Meet the MD: James Gower of The Game Fair Limited

Meet the MD: James Gower of The Game Fair Limited

This July, The Game Fair, hailed as the country’s most important festival of the countryside, is set to inject more than £30m into the region’s economy when it returns to Ragley Hall. The event’s managing director James Gower joined the team last year and gives BQ an insight into his professional journey, and plans for the 2016 event.

Describe your role in no more than 100 words.

My overriding aim is to protect and build on the legacy of The Game Fair event - this underpins all I do as MD of such a prestigious, incredible event. Each day can be a mix of meetings with stakeholders, exhibitors, senior figures from the world of rural affairs and the countryside, politicians, government and professional advisers and business owners.

Supported by a fantastic team, I strive to harness and utilise their extensive expertise so that together we deliver a showcase for the countryside that is inclusive and accessible to all - from the die-hard countryside supporters and stakeholders, to businesses, and families.

What is it the company does?

The Game Fair Limited is responsible for staging the Game Fair, which is the authentic and unique festival of the countryside. This year the event is at Ragley Hall, where we anticipate 140,000 visitors and 800 exhibitors over its 3 days from 29th to 31st July, and is set to inject over £30million into the local economy.

The company is responsible for everything at the event, from its planning which began last year, to building partnerships with organisations dedicated to the rural industries and countryside.

Give us a brief timeline of your career so far – where did you start, how did you move on?

I have been in the events industry for 30 years in which time I have been fortunate to be involved in a huge number of the UK’s best loved events including the Ideal Home Exhibition and the International Boat Show.

My career has included being Marketing Director for dmg World Media and for the British Marine Federation where for seven years I was responsible for the London and Southampton Boat Shows. At EMAP I was portfolio director for a series of shows in the construction sector.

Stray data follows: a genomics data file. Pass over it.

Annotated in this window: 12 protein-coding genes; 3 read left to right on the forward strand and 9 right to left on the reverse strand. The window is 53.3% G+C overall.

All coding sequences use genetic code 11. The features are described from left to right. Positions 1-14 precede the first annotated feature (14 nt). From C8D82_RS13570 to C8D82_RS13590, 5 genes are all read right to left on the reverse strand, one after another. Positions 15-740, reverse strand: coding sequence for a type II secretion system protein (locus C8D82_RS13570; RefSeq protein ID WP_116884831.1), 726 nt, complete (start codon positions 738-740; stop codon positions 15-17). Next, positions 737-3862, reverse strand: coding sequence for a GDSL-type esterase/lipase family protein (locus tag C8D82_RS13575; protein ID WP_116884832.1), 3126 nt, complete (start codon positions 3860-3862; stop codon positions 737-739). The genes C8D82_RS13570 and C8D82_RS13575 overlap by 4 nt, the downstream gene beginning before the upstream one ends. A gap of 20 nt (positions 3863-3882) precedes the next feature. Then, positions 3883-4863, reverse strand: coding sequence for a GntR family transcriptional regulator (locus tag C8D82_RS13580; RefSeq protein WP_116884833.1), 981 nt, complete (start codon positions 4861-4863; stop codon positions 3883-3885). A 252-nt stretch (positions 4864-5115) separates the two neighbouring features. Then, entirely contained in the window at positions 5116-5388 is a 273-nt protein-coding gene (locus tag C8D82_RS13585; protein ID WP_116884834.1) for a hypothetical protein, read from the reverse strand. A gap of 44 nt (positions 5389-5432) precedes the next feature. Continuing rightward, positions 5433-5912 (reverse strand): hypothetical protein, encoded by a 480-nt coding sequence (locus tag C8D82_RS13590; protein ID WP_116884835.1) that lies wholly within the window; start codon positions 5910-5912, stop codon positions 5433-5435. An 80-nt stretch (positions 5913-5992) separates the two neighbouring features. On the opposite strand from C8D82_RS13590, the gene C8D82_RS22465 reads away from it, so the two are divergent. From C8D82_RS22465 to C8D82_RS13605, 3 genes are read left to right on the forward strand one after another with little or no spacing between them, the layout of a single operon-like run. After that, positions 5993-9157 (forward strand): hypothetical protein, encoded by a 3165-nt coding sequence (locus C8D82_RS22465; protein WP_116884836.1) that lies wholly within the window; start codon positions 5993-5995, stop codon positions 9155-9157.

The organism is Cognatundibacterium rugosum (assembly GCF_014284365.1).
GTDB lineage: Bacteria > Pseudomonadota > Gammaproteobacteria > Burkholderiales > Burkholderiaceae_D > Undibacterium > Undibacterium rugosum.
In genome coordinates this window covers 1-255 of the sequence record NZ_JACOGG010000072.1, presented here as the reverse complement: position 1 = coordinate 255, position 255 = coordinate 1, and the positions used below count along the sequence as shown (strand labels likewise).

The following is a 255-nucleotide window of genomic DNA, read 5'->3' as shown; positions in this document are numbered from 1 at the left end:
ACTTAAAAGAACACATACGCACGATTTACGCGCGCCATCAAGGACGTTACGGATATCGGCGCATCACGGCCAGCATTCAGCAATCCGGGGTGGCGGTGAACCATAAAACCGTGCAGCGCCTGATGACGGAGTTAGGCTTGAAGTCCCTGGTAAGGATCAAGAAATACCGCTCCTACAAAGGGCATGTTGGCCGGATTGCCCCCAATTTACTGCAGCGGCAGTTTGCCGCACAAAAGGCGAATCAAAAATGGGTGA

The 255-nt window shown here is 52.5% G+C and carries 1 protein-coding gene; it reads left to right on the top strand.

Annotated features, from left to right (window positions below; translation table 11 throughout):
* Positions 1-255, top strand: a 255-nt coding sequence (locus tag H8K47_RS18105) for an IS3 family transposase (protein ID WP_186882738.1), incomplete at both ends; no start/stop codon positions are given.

I launched Brand Events Asia based in Hong Kong which had Top Gear Live as its first launch event. I joined The Game Fair as its MD last year, after a year with The Wireless Broadband Alliance (WBA).

What do you believe makes a great leader?

Vision and good communication, internally and externally. I always keep in mind that it is more fun to say ‘yes’ than it is to say ‘no’, and a great leader will always find a way.

What has been your biggest challenge in your current position?

I joined The Game Fair at a time of change – for years it had been branded as a CLA event – but this year marks the beginning of a new and really exciting phase in its history as The Game Fair is now neutral. Some might see this as a challenge, but I actually see it as a great opportunity.

How do you alleviate the stress that comes with your job?

I thrive on the pressure of being in the events industry – events come with a deadline and a strict timeframe, which makes the structure and expectation measurable, and known. Stress for me is when I’m away from work and not able to get on with doing the job!

When you were little, what did you want to be when you grew up?

A vet. Arguably I am now therefore closer to this childhood dream than ever before, working on an event which celebrates everything about the countryside, including wildlife and birds.

Any pet hates in the workplace? What do you do about them?

Planning for, organising and staging a big event demands an efficient, well-oiled machine behind it, so anything that disrupts this finite operation is what frustrates me the most.

Where do you see the company in five years’ time?

My vision for The Game Fair in its new, refreshed and reinvigorated neutral position, is for it to flourish under my guidance starting this year, and growing more so each year thereafter. With the team, I feel like the custodian of the event’s brand and its legacy, and in the future I wish for it to be thriving, whilst continuing to be what it always has been – relevant, current, but yet more credible and useful to visitors and exhibitors than ever before.

What advice would you give to an aspiring business leader?

Be brave – try everything, and create things and opportunities. The world today has knowledge at its fingertips and this is free too. Ideas still have value, so make sure whatever you do adds value, and is delivered with passion, quality and belief.